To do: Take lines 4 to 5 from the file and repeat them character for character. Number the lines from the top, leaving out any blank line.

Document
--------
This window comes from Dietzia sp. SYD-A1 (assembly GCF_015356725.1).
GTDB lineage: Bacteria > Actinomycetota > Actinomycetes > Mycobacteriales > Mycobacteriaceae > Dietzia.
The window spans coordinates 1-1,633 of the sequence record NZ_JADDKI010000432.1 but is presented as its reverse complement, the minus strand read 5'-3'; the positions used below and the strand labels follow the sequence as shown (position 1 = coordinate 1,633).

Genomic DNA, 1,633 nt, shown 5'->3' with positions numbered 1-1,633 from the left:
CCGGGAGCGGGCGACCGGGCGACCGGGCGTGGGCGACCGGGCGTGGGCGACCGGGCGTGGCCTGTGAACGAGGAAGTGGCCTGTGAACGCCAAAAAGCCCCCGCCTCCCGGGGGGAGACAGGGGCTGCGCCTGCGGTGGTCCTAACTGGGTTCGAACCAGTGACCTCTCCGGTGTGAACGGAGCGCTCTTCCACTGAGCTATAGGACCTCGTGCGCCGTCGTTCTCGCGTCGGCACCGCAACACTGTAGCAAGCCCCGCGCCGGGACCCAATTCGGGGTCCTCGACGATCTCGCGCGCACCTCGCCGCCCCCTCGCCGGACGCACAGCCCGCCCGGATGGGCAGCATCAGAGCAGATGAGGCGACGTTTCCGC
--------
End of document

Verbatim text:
Genomic DNA, 1,633 nt, shown 5'->3' with positions numbered 1-1,633 from the left:
CCGGGAGCGGGCGACCGGGCGACCGGGCGTGGGCGACCGGGCGTGGGCGACCGGGCGTGGCCTGTGAACGAGGAAGTGGCCTGTGAACGCCAAAAAGCCCCCGCCTCCCGGGGGGAGACAGGGGCTGCGCCTGCGGTGGTCCTAACTGGGTTCGAACCAGTGACCTCTCCGGTGTGAACGGAGCGCTCTTCCACTGAGCTATAGGACCTCGTGCGCCGTCGTTCTCGCGTCGGCACCGCAACACTGTAGCAAGCCCCGCGCCGGGACCCAATTCGGGGTCCTCGACGATCTCGCGCGCACCTCGCCGCCCCCTCGCCGGACGCACAGCCCGCCCGGATGGGCAGCATCAGAGCAGATGAGGCGACGTTTCCGC